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NZ Plants


The following activities utilise a minimum of skills and equipment and are designed to enable the interested student to observe some aspects of plant reproduction.

Mosses and liverworts

Protonema can be cultured fairly easily by dusting fresh spores on moist soil of porous brick or clay.

Living antheridia of Funaria, Polytrichum, Breutelia, Bryum are good sources of antheridia. Collect material several days before it is to be studied, keeping it in a moist chamber, but not watered. Shortly before you want to observe it, remove the cover of the chamber to effect additional drying. If the stem tips are squeezed, the antheridia will be broken from their stalks, and will tranfer easily to a drop of water. Or, the antheridia may be dissected out into a drop of water.

If it is suspected that archegonia are present, begin removing the leaves on the stem somewhat below the apex. Remove leaf after leaf being careful not to break the stem. When only a few tiny leaves remain at the stem tip, examine with the dissecting or other low power microscope. There will be several leaf primordia surrounding one or more archegonia with numerous paraphases.

Capsules of mosses and liverworts, if collected when capsules are enlarged but not open, can be used to observe the release of spores. Placing the plants with attached sporophytes beneath the light of a dissecting microscope is all that is required to trigger capsule opening.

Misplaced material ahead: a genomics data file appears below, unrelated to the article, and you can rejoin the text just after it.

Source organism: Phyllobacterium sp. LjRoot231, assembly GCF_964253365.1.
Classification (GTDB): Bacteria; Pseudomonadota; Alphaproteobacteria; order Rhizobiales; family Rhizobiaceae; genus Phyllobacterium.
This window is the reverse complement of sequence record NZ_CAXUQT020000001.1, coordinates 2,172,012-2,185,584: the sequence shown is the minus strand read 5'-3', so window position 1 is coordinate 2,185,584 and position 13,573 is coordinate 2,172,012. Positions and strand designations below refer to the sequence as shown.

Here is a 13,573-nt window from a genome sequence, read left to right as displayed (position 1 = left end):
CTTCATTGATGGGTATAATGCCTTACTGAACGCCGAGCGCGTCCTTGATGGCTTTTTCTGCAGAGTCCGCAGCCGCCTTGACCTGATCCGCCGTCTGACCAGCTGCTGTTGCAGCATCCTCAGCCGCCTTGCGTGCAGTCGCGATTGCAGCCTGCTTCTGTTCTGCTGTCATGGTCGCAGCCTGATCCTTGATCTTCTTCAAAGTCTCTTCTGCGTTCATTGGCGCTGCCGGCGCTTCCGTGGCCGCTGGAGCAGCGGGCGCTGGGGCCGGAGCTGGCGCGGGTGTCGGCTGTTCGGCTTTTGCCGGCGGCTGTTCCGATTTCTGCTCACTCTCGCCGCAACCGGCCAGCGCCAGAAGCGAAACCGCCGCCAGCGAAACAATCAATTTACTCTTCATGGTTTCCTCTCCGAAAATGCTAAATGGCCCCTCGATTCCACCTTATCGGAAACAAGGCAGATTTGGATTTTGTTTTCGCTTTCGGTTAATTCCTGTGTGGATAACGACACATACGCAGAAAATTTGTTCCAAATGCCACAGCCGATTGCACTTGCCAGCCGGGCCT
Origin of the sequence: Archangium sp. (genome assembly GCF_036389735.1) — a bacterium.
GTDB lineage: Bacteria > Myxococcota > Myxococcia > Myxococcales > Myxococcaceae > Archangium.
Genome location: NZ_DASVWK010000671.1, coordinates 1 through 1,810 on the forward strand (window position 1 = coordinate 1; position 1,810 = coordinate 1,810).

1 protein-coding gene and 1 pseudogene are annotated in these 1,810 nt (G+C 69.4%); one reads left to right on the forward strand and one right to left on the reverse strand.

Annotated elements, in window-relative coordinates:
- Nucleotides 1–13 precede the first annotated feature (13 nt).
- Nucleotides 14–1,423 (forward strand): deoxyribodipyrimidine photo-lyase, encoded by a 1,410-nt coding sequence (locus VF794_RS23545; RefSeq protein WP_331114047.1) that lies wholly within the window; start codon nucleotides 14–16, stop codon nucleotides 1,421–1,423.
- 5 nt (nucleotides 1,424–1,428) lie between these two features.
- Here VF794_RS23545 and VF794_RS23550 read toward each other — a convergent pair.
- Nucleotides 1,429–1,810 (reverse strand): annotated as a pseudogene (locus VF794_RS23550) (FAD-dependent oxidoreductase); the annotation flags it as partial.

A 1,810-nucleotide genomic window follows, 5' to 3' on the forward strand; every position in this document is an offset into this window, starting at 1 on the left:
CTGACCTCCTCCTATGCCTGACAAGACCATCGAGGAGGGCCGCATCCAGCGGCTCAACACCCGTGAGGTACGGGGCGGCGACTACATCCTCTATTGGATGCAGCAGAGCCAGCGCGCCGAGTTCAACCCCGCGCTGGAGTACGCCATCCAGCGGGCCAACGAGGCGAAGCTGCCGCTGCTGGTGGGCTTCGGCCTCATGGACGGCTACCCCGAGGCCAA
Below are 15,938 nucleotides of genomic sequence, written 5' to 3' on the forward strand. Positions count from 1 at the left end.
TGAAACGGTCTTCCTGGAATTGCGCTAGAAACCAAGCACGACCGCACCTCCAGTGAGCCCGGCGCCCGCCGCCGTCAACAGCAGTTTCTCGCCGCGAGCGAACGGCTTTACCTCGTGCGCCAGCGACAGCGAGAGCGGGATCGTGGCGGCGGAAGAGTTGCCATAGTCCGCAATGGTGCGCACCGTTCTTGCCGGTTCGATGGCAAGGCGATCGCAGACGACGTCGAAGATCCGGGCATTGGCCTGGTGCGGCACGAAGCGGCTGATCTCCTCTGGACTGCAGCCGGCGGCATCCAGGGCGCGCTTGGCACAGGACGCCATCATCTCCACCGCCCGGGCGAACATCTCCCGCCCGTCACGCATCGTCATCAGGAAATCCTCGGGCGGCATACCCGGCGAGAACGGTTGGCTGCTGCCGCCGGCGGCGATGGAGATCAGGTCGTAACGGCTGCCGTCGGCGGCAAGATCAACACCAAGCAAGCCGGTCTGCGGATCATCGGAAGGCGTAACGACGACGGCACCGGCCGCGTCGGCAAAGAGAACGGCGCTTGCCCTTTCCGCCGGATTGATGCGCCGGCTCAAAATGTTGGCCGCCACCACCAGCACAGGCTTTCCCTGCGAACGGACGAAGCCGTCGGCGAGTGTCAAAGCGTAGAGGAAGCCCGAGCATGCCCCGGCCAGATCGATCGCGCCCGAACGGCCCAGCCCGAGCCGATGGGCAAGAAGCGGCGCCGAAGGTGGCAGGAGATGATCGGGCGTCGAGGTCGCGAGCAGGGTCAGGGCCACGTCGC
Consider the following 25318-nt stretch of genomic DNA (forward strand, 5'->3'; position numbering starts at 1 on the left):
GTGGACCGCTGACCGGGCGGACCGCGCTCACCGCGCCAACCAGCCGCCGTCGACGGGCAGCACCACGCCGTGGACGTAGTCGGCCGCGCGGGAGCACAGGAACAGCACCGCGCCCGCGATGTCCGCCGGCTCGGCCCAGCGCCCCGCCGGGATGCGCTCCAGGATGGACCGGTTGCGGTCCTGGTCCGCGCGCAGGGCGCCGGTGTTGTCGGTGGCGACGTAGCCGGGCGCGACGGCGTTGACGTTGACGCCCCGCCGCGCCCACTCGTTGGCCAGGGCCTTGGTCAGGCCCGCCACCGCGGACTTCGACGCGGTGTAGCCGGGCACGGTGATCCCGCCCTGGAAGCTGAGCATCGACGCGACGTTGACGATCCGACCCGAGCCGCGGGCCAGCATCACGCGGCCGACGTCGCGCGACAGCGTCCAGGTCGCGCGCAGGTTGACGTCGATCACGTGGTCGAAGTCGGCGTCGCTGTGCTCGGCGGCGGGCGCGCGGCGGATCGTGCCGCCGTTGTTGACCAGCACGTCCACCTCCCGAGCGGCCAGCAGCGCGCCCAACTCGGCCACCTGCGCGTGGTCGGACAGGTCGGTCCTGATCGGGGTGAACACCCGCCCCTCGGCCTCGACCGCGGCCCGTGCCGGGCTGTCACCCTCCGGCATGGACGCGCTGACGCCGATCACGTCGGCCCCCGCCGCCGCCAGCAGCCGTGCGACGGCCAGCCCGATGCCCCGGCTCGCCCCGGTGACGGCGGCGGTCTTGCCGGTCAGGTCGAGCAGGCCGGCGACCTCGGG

Regeneration of mosses can be studied by cutting up leaves and placing them on the surface of moist sand or soil. The growth of mold can be reduced if a dilute solution of household bleach is first used to surface sterilise the leaves and if the soil or sand is also sterilised by heat.


Observe a biological catapult in slow motion! 
(materials: hand lens, fertile, near-mature frond, glycerine, glass slides, coverslips and dissecting microscope) 
Select a fern frond with unopened sporangia. Experience with a hand lens will enable you to select a frond of the right age. Place a piece of the frond upside down and look for sori containing numerous tiny sporangia. Dissect out and mount a few fresh, ripe sporangia in a drop of glycerine on a microscope slide. Add a coverslip and observe spore discharge with a dissecting microscope at high magnification or with a microscope at a low magnification. Observe the sporangium opening in slow motion. Compare this with normal speed by mounting sporangia on a dry slide.

Cultivating fern spores 
(materials: fertile frond; Sphagnum moss, clay or plastic pot, fern spores, glass cover or polythene sheet ) 
(1) Place a near-mature fertile frond in a folded sheet of paper and keep in a warm dry position. Spores are shed in a few days and appear as a fine dust on the paper and may be stored in a vial in the refrigerator. 
(2) Sowing spores: Sterilise the Sphagnum and plant pot by pouring boiling water over them. Alternatively, place them in an oven for 30 minutes. The sterilisation will destroy fungi, algal spores, and unwanted fern spores.